The Internal Revenue Service has sent a pair of powerful messages to tax-exempt hospitals engaging in dubious recruitment, retention and compensation schemes with physicians and others.
As part of a $1 million tax settlement with Houston's Hermann Hospital, the IRS last month released eight pages of physician recruiting guidelines (Oct. 24, p. 2). Typically, such deals are confidential, and the fact that this agreement was publicized surely was no coincidence.
Also last month, reporter David Burda uncovered an effort begun by agents in June to revoke the tax-exempt status of a Florida healthcare company for providing excessive compensation and perks for physicians and other insiders (Oct. 31, p. 2).
The Hermann guidelines aren't legally binding with any other institution. However, in the absence of a planned IRS memorandum on physician recruiting, the activity in Texas and Florida helps illuminate a gray area of the law.
Tax law prohibits not-for-profit entities from using their funds for the private inurement or benefit of physicians and others who have close ties to the organizations.
Hermann, which earlier fired President Harry Neer over improprieties related to the purchase of beef, offered meaty income guarantees, subsidized parking and office personnel, free office space, equipment loans, and loan guarantees to physicians. In most cases, the physicians weren't required to repay the benefits.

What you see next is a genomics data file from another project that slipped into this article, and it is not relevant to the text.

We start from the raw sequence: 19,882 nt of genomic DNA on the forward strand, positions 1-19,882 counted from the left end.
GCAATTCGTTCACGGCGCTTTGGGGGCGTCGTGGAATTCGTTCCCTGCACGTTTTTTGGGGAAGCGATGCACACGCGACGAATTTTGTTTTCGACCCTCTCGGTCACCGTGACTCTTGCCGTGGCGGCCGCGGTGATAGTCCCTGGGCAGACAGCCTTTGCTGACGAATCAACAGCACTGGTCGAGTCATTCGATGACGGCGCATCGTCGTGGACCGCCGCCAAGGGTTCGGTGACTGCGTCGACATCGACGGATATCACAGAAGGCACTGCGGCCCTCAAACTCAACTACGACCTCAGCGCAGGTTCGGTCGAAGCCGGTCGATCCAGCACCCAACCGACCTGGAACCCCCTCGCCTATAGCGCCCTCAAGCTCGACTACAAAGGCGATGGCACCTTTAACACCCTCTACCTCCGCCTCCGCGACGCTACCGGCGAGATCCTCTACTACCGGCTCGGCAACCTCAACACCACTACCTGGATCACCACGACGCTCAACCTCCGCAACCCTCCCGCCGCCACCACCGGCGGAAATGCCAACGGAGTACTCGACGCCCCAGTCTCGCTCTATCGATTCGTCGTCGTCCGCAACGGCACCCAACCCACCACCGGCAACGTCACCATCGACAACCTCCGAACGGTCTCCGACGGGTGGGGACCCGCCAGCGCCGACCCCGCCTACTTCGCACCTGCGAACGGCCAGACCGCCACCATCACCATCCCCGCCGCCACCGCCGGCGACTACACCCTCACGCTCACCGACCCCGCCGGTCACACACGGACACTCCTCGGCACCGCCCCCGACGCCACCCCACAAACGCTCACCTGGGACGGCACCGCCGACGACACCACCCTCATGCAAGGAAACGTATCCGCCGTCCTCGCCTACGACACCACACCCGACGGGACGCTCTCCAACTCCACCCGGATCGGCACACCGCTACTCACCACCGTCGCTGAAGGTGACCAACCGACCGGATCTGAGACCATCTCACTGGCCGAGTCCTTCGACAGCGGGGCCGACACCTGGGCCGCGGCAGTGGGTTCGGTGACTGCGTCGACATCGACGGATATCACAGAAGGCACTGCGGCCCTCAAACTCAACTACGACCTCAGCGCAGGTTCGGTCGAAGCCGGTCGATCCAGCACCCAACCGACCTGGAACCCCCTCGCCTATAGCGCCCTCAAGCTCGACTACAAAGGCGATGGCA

Meanwhile, the IRS accused the former operator of North Miami (Fla.) General Hospital of overpaying physicians for their medical practices and then selling them to physicians and other insiders in an effort to retain their loyalty and patient referrals. The hospital also allegedly gave excessive pay, perks and loans to physicians and executives.
Not-for-profit managers can understandably feel hampered in competing with deep-pocketed for-profit organizations for top-flight physicians. The level of fear has brought some recruiting to a standstill, consultants say.
Executives need to chill out. The bottom line is that physician incentives can be acceptable if they're reasonable, compensate for something tangible and respond to a demand for a service that benefits the community.
For example, lines of credit and loan guarantees at reasonable rates are OK; income guarantees for two years or less are acceptable; and rent and equipment subsidies must be at fair market value. But when executives pile on the incentives-adding income guarantees to loans and practice start-up subsidies-red flags should go up.
Completing a formal exercise to validate your hospital's arrangement can help prove its acceptability and could be beneficial if the need arises to justify it to the IRS.
Blatant schemes to steal doctors or generously reward them to gain more hospital business clearly are off limits. The operative word for executives should be "reasonable."